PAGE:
And this book will walk you through the 'why', then show you the 'how,' so that you can interpret all the data that comes at us as authors: number of sales, downloads of a free book, promo spend results—all of it, including most important figure of all—how much profit have I made?

I am going to walk you through some accounting and finance principles and concepts, using real-life examples and every-day language, so that you can more efficiently manage (and hopefully grow) your author business.

Because a business is exactly what this is. The moment you assigned your 'book baby' a price tag and put it up for sale, you became a published author—and if you independently published your book, you also became a business owner.

Now, I realize that some people do not like numbers and do not like math (confession: I do not like math very much, either!) and there's a good chance that those people reading this right now have just laid their head down on the closest hard, flat surface and are banging it lightly.

But D.F. [thunk] I do not want [thunk] to do numbers and math stuff [thunk]…I just wanna write!

I get that, and I feel you. I do. But trust me when I say that the health of your business is going to be better served if you at least understand the basics.

Now, having said that, let me get two disclaimers out into the great wide open before we delve too far into things.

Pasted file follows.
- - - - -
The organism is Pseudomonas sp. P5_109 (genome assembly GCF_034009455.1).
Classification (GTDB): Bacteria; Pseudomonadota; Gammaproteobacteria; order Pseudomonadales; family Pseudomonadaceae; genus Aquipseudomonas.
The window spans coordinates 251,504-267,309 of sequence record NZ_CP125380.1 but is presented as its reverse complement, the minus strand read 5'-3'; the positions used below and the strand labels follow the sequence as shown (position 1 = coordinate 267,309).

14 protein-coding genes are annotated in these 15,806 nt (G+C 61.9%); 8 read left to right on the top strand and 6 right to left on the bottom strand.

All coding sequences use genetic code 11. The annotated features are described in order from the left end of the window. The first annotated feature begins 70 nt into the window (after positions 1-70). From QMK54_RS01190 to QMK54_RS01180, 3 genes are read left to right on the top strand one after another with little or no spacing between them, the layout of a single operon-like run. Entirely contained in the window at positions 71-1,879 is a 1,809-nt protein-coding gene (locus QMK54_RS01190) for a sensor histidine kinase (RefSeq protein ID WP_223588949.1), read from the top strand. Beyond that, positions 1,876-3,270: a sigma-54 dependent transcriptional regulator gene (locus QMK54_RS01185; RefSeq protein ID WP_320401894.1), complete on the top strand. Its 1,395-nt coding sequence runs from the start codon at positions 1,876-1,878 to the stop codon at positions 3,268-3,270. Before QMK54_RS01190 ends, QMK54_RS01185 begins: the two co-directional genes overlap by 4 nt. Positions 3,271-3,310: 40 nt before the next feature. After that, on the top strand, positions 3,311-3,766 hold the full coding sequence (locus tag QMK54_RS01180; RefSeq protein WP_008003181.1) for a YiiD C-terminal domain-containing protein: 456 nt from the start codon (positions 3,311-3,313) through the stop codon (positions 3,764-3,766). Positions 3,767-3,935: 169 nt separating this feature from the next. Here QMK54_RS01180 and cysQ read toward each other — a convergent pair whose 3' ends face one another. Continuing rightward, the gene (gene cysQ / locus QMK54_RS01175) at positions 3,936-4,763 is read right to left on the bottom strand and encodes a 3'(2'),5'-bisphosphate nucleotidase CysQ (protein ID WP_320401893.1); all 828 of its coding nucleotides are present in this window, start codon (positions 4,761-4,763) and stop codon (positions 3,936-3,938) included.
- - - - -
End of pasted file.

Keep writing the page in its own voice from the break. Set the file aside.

1)I am NOT a CPA (and do not want to be one.) I am also NOT a tax professional or a lawyer (and do not want to be one). You should address tax and business structure-related questions and concerns with a qualified professional.

2)Nor will I be offering financial or other advice regarding 'should I do audiobooks or not,' etcetera. Those types of decisions need to happen as part of your own personal approach to being an author and what your goals are.

But what I can (and will happily) do is show you the basics of accounting, and some finance concepts, and how to apply them and hopefully, increase both your knowledge base and your comfort level if numbers are not your favorite thing.

And once you learn these concepts, you can rest easy, because unlike other author-related topics, there are two cool things about accounting that you may or may not know:

1)It is evergreen. The concepts I am going to share with you have not changed and will not change. At all. (Unless we are all overrun by aliens or something, in which case, we all will have bigger problems to worry about!)

2)Accounting concepts are universal. By this I mean, it does not matter if you are in the United States or in Europe or in Australia or wherever. These concepts will be applicable regardless of location, currency, the number of books you have out—or even what structure you decide on for your business. It also doesn't matter if you are Amazon exclusive, or a 'wide' author, or traditionally published, or a combination of these things. The concepts in this book will still apply!

The main goal of this book is to achieve the "Three E's":

1)Easy to follow



(Because let's face it, for a lot of folks, accounting and finance topics are the emotional equivalent of "Bueller…. Bueller…")

Okay, take a breath, grab something to drink, and get comfortable.

Are you ready?

Good. I am too. Let's get started, shall we?